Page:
Universal // 1994 // 126 Minutes // Rated PG-13
Reviewed by Judge Ryan Keefer (Retired) // August 2nd, 2007
What's worth fighting for?
(Abso-lutely nuthin' say it again now)
When The War first came out, it was viewed as more of a curious acting choice for Kevin Costner than anything else. The man who achieved Oscar-winning success with Dances With Wolves had appeared in a clever mix of films that married critical and popular success. The War was the last one before the financial monster and natural resource depriver that was Waterworld (it did consume quite a large chunk of Hawaiian metal for its sets, hence the obscurish joke). So how does The War play out in high definition?
Written by Kathy McWorter and directed by Jon Avnet (Fried Green Tomatoes), the film begins when Stephen (Costner) returns home after a stint in a hospital, immediately following a tour of duty in Vietnam. He's been unable to maintain the house he previously had before leaving for the war, and now his wife Lois (Mare Winningham, St. Elmo's Fire) and their children Lidia (Lexi Randall) and Stuart (Elijah Wood, The Lord of The Rings) are living in poverty upon his return from the hospital. The kids seem to get into trouble constantly, and Stephen has returned a quieter, calmer man, who doesn't want his kids to fight, for he's seen some bad stuff in country. The film covers the events in their lives over a 1970 Mississippi summer.
With all the movies about war and its after affects within a family, it's a surprise that I've not seen too many of them, but I enjoyed what The War was trying to convey. People in the southern town where Costner and his family live constantly ridicule him and mock the squalor that they live in. But those same people fail to realize that in his time in Vietnam, Stephen saw things that others should never be exposed to. In war, it's safe to say that the worst in man is brought out, and the sensibility to kill was never taught growing up and is an unnatural act. And when Stephen left his time in the bush (which he discusses in a memorable scene with Wood), it makes for really emotional stuff, of which there are several similar moments.
The primary obstacle that keeps this film just "kind of good" as opposed to "great" is that the film's center is clearly focused in the wrong area. Lidia provides voiceover at several moments of the film, but when not doing that, she serves as a skeptical voice to Stu's faith on Dad's actions, and also has her own group of friends that she sings Motown songs with. The central focus of the film should have been on Stu's relationship with his Dad, whom he hadn't seen after he left for the war, and Stu's adjustment to his Dad's now almost pacific philosophy. It's that type of father-son dynamic that would have made for really good stuff here, but it loses its way.
As for the performances, Costner apparently is being Costner, where he shares a few glances that make women remember why he was so cute, and he also utters that occasional line that steps outside of the local dialect. Witness his role as Robin Hood for the magically disappearing and resurfacing accent. It's Wood's performance that is the better of the bunch, as dare I say he carries the film a little bit further than its limitations. He shows off humor, violence and most importantly emotion in all the right spots and helps to reiterate that Peter Jackson might have made the right choice after all.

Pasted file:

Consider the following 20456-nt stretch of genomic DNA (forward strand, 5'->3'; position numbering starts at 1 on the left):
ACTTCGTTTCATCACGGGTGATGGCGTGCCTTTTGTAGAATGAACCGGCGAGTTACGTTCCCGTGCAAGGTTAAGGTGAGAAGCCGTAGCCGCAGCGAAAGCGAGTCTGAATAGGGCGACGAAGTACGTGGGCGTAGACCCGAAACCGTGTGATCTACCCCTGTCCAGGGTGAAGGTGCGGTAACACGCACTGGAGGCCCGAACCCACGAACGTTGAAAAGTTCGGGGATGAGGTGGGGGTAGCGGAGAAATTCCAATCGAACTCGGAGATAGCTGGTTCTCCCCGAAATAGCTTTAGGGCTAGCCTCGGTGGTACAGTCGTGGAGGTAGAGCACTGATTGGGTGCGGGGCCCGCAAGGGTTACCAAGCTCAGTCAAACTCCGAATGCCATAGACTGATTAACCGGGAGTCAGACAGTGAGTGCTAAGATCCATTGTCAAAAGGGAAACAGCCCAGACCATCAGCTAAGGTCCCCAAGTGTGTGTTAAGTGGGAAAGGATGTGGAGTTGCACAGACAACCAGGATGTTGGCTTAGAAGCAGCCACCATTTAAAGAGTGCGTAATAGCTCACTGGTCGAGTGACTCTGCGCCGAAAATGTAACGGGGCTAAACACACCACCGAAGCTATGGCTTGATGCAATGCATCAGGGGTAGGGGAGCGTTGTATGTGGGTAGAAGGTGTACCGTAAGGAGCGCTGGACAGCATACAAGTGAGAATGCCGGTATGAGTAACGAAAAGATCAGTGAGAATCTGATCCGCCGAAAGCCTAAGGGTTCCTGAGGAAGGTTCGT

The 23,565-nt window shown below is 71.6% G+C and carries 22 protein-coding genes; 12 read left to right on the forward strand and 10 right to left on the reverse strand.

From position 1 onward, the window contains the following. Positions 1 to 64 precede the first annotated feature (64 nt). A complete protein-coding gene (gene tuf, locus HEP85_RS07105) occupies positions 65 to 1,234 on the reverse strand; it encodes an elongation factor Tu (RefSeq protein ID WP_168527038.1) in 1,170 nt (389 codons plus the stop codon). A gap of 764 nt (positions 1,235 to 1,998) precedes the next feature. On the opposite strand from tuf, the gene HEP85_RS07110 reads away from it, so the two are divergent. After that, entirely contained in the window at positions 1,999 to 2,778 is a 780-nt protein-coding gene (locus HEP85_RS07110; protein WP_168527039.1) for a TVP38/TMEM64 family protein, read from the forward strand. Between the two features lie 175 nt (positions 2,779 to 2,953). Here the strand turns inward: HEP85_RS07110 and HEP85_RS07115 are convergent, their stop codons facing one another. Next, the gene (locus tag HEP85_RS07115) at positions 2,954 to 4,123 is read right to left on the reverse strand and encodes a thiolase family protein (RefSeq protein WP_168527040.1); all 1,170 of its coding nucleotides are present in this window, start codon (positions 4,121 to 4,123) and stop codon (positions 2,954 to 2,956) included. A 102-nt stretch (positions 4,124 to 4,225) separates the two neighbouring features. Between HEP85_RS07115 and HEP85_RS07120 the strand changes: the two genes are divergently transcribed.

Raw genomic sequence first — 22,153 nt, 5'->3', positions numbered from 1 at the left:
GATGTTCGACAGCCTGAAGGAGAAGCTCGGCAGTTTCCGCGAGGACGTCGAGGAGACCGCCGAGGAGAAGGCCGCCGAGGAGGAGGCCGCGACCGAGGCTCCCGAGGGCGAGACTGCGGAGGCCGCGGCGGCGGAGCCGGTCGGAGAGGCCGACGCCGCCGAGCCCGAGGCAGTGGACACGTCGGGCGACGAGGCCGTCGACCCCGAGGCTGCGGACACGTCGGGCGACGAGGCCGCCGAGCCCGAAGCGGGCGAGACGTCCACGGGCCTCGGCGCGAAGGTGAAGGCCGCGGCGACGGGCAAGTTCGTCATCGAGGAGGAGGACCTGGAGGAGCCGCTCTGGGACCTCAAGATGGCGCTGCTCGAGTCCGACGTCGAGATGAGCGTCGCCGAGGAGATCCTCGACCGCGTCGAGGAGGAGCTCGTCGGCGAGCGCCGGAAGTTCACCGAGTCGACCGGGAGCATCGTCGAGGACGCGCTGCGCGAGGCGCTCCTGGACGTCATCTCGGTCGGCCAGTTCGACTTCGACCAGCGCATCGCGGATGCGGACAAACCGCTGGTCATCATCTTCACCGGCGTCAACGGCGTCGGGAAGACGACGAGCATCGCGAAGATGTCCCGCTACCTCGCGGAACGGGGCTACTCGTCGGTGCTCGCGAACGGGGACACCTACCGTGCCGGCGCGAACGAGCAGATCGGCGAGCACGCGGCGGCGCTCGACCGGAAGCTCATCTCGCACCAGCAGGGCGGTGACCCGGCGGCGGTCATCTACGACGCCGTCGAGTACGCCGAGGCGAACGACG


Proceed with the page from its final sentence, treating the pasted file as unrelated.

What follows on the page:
This disc is notable as being a rare Universal treat, as they have decided to try out the lossless TrueHD track on this disc. The results are OK, with some clever environmental surround effect placement and some low end power in some of the more demanding sequences. In terms of soundmixes, I'd love to hear TrueHD for, say, a King Kong or Apollo 13, but progress is progress. The 1.85:1 VC-1 anamorphic transfer has the ol' ever-present layer of film grain and some more detail is brought to life in the picture, but the image doesn't happen to possess a lot of the depth that other titles have in the past. And as far as extras go, you're stuck wondering why there aren't any bonus supplements here, since this disc has none.
The transition to the final act just didn't make much sense to me, especially when you consider the way that Stephen opened up to Stu about what he saw in the war. And besides, the escalation of what occurs in that scene is a little bit on the Bart/Nelson tip from an early Simpsons episode. It really puts a damper on what the film was trying to say in acts one and two, and that final act telegraphed an ending that was sad to see put onto this film, save for a poignant coda at the end when Lidia says the following about her summer:
"War is like a big machine that no one really knows how to run and when it gets out of control it ends up destroying the things you thought you were fighting for, and a lot of other things you kinda forgot you had."
I'd give The War flying colors if it focused on one area and stuck with it, rather than dealing with a lot of separate issues that took away from what I thought was an effective relationship between father and son. The HD qualities are probably enough to warrant an upgrade assuming you have the disc, and that's the only reason to double dip.
War...good God y'all!
Review content copyright © 2007 Ryan Keefer; Site layout and review format copyright © 1998 - 2014 HipClick Designs LLC
Scales of Justice
* 1.85:1 Anamorphic
* TrueHD 5.1 Surround (English)
* Dolby Digital Plus 5.1 Surround (English)
* Dolby Digital Plus 5.1 Surround (French)
Running Time: 126 Minutes
Release Year: 1994
MPAA Rating: Rated PG-13